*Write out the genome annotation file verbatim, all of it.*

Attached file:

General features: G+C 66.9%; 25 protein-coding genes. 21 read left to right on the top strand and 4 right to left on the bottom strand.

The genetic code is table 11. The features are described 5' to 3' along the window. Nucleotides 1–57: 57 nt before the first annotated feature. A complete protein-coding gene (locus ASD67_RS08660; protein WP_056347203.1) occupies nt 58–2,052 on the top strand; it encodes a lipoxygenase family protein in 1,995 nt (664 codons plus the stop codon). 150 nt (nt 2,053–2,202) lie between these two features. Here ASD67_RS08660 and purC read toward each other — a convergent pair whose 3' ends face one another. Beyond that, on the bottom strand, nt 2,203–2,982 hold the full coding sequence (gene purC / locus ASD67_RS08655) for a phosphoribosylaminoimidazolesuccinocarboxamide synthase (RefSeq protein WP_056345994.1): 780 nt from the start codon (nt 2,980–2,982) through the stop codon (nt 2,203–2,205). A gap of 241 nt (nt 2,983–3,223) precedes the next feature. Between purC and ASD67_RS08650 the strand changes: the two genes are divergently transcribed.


General features: G+C 66.9%; 25 protein-coding genes. 21 read left to right on the top strand and 4 right to left on the bottom strand.

The genetic code is table 11. The features are described 5' to 3' along the window. Nucleotides 1–57: 57 nt before the first annotated feature. A complete protein-coding gene (locus ASD67_RS08660; protein WP_056347203.1) occupies nt 58–2,052 on the top strand; it encodes a lipoxygenase family protein in 1,995 nt (664 codons plus the stop codon). 150 nt (nt 2,053–2,202) lie between these two features. Here ASD67_RS08660 and purC read toward each other — a convergent pair whose 3' ends face one another. Beyond that, on the bottom strand, nt 2,203–2,982 hold the full coding sequence (gene purC / locus ASD67_RS08655) for a phosphoribosylaminoimidazolesuccinocarboxamide synthase (RefSeq protein WP_056345994.1): 780 nt from the start codon (nt 2,980–2,982) through the stop codon (nt 2,203–2,205). A gap of 241 nt (nt 2,983–3,223) precedes the next feature. Between purC and ASD67_RS08650 the strand changes: the two genes are divergently transcribed.